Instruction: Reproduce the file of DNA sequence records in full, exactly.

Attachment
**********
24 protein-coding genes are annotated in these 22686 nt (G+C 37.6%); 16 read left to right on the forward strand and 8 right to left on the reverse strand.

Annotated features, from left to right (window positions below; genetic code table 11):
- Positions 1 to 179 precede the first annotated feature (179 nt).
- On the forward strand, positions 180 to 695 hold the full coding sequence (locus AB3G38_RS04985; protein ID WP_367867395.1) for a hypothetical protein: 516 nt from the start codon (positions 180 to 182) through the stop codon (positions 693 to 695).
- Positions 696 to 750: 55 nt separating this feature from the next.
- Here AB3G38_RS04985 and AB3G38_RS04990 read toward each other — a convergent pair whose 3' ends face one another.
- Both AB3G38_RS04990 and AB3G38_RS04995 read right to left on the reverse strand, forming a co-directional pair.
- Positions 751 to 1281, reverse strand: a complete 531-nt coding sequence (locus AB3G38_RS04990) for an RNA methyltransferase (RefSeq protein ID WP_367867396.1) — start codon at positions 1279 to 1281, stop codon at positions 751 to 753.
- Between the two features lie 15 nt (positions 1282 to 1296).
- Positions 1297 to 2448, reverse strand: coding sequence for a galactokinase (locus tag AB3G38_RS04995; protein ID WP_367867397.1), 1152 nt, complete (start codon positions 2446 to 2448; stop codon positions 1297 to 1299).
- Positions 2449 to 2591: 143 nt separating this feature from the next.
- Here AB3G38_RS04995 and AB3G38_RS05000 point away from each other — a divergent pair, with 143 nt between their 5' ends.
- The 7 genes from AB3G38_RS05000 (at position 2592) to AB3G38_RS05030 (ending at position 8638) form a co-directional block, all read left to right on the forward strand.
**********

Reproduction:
24 protein-coding genes are annotated in these 22686 nt (G+C 37.6%); 16 read left to right on the forward strand and 8 right to left on the reverse strand.

Annotated features, from left to right (window positions below; genetic code table 11):
- Positions 1 to 179 precede the first annotated feature (179 nt).
- On the forward strand, positions 180 to 695 hold the full coding sequence (locus AB3G38_RS04985; protein ID WP_367867395.1) for a hypothetical protein: 516 nt from the start codon (positions 180 to 182) through the stop codon (positions 693 to 695).
- Positions 696 to 750: 55 nt separating this feature from the next.
- Here AB3G38_RS04985 and AB3G38_RS04990 read toward each other — a convergent pair whose 3' ends face one another.
- Both AB3G38_RS04990 and AB3G38_RS04995 read right to left on the reverse strand, forming a co-directional pair.
- Positions 751 to 1281, reverse strand: a complete 531-nt coding sequence (locus AB3G38_RS04990) for an RNA methyltransferase (RefSeq protein ID WP_367867396.1) — start codon at positions 1279 to 1281, stop codon at positions 751 to 753.
- Between the two features lie 15 nt (positions 1282 to 1296).
- Positions 1297 to 2448, reverse strand: coding sequence for a galactokinase (locus tag AB3G38_RS04995; protein ID WP_367867397.1), 1152 nt, complete (start codon positions 2446 to 2448; stop codon positions 1297 to 1299).
- Positions 2449 to 2591: 143 nt separating this feature from the next.
- Here AB3G38_RS04995 and AB3G38_RS05000 point away from each other — a divergent pair, with 143 nt between their 5' ends.
- The 7 genes from AB3G38_RS05000 (at position 2592) to AB3G38_RS05030 (ending at position 8638) form a co-directional block, all read left to right on the forward strand.